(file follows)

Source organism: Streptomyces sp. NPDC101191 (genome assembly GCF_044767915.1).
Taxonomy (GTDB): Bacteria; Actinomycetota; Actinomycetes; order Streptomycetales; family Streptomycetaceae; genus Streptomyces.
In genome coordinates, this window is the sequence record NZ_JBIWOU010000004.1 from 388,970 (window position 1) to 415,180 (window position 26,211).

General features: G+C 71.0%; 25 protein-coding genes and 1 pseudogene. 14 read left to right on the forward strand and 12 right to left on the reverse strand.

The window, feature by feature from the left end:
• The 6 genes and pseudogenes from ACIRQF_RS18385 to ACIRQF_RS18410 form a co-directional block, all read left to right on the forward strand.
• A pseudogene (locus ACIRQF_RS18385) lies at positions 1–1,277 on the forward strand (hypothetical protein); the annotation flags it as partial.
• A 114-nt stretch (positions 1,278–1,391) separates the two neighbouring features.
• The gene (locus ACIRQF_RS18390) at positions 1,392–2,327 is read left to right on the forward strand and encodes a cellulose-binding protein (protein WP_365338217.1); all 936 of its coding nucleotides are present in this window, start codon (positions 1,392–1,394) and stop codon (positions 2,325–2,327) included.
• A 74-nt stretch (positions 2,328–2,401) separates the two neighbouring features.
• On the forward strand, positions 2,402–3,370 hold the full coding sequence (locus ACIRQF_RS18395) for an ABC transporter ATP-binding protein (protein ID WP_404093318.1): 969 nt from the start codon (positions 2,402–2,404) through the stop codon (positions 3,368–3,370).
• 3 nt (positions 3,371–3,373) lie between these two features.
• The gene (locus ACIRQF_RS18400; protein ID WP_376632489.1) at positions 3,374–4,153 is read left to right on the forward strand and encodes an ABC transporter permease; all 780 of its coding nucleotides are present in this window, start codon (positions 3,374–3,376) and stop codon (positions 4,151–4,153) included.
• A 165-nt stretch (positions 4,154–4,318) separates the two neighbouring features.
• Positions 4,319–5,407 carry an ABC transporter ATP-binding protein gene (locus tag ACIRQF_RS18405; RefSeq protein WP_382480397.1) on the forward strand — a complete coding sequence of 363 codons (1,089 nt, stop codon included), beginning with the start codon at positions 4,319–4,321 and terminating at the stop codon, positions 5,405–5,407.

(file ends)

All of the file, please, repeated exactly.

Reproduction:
Source organism: Streptomyces sp. NPDC101191 (genome assembly GCF_044767915.1).
Taxonomy (GTDB): Bacteria; Actinomycetota; Actinomycetes; order Streptomycetales; family Streptomycetaceae; genus Streptomyces.
In genome coordinates, this window is the sequence record NZ_JBIWOU010000004.1 from 388,970 (window position 1) to 415,180 (window position 26,211).

General features: G+C 71.0%; 25 protein-coding genes and 1 pseudogene. 14 read left to right on the forward strand and 12 right to left on the reverse strand.

The window, feature by feature from the left end:
• The 6 genes and pseudogenes from ACIRQF_RS18385 to ACIRQF_RS18410 form a co-directional block, all read left to right on the forward strand.
• A pseudogene (locus ACIRQF_RS18385) lies at positions 1–1,277 on the forward strand (hypothetical protein); the annotation flags it as partial.
• A 114-nt stretch (positions 1,278–1,391) separates the two neighbouring features.
• The gene (locus ACIRQF_RS18390) at positions 1,392–2,327 is read left to right on the forward strand and encodes a cellulose-binding protein (protein WP_365338217.1); all 936 of its coding nucleotides are present in this window, start codon (positions 1,392–1,394) and stop codon (positions 2,325–2,327) included.
• A 74-nt stretch (positions 2,328–2,401) separates the two neighbouring features.
• On the forward strand, positions 2,402–3,370 hold the full coding sequence (locus ACIRQF_RS18395) for an ABC transporter ATP-binding protein (protein ID WP_404093318.1): 969 nt from the start codon (positions 2,402–2,404) through the stop codon (positions 3,368–3,370).
• 3 nt (positions 3,371–3,373) lie between these two features.
• The gene (locus ACIRQF_RS18400; protein ID WP_376632489.1) at positions 3,374–4,153 is read left to right on the forward strand and encodes an ABC transporter permease; all 780 of its coding nucleotides are present in this window, start codon (positions 3,374–3,376) and stop codon (positions 4,151–4,153) included.
• A 165-nt stretch (positions 4,154–4,318) separates the two neighbouring features.
• Positions 4,319–5,407 carry an ABC transporter ATP-binding protein gene (locus tag ACIRQF_RS18405; RefSeq protein WP_382480397.1) on the forward strand — a complete coding sequence of 363 codons (1,089 nt, stop codon included), beginning with the start codon at positions 4,319–4,321 and terminating at the stop codon, positions 5,405–5,407.